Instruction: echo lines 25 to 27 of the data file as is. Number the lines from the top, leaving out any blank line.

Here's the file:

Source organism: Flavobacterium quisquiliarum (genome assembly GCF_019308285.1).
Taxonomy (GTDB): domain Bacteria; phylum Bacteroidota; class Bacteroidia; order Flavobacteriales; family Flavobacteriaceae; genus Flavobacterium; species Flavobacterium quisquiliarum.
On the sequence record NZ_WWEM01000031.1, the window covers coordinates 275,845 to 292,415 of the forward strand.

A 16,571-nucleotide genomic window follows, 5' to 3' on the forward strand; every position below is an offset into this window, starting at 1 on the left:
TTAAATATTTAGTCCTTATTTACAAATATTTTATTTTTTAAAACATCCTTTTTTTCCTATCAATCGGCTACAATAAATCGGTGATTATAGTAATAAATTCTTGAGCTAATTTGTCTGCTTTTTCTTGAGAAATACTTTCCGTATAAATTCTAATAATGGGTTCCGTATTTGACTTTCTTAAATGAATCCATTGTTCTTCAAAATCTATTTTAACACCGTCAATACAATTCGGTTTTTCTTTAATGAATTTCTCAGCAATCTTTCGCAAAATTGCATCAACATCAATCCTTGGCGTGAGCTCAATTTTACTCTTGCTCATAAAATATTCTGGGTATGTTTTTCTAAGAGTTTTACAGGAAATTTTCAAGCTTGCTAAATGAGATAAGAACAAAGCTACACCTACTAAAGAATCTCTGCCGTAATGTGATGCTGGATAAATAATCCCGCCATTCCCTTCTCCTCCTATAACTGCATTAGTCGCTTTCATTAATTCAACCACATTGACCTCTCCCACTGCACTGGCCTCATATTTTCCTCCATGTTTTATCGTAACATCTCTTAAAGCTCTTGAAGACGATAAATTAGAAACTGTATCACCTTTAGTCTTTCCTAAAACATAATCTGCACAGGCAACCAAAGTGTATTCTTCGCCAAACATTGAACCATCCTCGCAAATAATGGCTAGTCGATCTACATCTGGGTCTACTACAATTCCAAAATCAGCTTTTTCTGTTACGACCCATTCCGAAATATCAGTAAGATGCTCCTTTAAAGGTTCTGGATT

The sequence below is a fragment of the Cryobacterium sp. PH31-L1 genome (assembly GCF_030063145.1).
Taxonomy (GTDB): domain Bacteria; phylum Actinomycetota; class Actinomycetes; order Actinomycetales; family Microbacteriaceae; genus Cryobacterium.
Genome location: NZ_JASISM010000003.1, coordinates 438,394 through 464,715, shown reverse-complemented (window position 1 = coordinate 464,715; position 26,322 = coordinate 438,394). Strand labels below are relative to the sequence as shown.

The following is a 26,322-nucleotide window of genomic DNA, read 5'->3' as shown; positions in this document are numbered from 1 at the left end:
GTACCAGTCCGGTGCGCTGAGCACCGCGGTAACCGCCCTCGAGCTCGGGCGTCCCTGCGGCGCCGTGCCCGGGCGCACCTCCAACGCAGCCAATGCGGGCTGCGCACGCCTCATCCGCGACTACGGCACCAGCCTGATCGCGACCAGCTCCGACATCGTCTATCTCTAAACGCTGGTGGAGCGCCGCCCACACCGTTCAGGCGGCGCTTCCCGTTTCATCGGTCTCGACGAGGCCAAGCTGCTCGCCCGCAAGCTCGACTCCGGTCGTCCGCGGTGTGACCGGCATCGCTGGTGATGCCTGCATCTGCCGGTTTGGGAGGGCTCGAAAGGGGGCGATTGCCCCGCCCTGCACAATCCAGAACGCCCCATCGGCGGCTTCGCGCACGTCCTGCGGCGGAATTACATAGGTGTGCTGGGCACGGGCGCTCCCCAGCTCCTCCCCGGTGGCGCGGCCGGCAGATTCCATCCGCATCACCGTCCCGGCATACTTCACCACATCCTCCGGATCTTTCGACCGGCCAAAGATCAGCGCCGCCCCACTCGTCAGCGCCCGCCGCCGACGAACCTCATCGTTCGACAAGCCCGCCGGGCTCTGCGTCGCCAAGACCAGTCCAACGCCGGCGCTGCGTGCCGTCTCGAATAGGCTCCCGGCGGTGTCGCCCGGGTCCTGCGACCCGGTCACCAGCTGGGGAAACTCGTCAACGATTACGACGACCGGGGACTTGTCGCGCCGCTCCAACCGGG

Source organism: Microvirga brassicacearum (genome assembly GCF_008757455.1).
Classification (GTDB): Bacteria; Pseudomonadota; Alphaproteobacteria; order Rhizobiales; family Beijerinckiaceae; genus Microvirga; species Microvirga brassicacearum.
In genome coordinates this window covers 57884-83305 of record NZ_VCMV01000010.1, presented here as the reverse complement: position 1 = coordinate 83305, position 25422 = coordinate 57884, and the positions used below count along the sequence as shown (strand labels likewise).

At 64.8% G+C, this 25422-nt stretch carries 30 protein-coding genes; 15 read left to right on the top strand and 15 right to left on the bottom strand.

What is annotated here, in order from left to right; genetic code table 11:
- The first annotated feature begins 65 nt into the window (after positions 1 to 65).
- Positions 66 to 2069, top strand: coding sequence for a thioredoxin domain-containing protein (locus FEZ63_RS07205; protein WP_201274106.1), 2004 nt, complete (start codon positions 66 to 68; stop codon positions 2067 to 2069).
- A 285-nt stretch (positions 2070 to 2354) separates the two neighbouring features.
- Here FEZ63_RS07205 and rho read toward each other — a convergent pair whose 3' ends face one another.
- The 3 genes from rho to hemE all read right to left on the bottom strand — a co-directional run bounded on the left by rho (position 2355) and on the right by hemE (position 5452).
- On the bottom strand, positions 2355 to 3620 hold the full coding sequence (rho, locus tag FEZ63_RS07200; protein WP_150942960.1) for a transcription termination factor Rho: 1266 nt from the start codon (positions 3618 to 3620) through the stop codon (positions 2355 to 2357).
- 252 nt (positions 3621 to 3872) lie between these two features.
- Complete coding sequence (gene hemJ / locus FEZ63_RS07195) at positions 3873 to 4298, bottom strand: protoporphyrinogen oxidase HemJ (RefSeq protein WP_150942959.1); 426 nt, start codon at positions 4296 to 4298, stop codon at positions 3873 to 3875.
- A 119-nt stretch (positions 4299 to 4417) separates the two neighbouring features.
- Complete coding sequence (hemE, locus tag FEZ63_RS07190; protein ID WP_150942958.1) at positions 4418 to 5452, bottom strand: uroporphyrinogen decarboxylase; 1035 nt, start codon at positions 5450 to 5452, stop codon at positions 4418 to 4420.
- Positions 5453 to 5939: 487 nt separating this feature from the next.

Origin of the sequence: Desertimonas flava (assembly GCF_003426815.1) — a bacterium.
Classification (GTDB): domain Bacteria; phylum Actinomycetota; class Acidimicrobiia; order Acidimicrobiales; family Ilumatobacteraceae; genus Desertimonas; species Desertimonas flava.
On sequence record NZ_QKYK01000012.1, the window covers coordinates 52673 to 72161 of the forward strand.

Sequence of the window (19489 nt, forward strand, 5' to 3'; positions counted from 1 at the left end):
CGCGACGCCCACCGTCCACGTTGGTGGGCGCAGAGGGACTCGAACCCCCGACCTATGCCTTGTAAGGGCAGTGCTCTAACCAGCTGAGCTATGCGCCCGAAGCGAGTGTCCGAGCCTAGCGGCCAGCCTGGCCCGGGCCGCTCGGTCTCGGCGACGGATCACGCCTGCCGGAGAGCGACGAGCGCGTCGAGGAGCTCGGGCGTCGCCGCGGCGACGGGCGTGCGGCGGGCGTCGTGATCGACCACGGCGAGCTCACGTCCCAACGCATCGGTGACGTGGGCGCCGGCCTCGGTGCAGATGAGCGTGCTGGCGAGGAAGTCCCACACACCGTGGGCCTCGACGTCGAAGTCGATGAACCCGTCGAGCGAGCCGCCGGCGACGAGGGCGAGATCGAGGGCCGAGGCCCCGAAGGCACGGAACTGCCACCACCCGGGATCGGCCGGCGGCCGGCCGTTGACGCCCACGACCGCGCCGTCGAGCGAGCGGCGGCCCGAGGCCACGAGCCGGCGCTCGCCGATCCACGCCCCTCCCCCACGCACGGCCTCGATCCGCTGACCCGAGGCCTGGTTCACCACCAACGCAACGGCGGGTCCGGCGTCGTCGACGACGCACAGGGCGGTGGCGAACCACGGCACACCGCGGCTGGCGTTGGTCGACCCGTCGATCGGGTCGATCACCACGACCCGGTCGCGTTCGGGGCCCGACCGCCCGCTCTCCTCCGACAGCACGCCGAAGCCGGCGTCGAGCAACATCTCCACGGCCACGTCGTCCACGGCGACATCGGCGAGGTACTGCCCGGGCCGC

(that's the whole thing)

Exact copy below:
- Complete coding sequence (hemE, locus tag FEZ63_RS07190; protein ID WP_150942958.1) at positions 4418 to 5452, bottom strand: uroporphyrinogen decarboxylase; 1035 nt, start codon at positions 5450 to 5452, stop codon at positions 4418 to 4420.
- Positions 5453 to 5939: 487 nt separating this feature from the next.

Origin of the sequence: Desertimonas flava (assembly GCF_003426815.1) — a bacterium.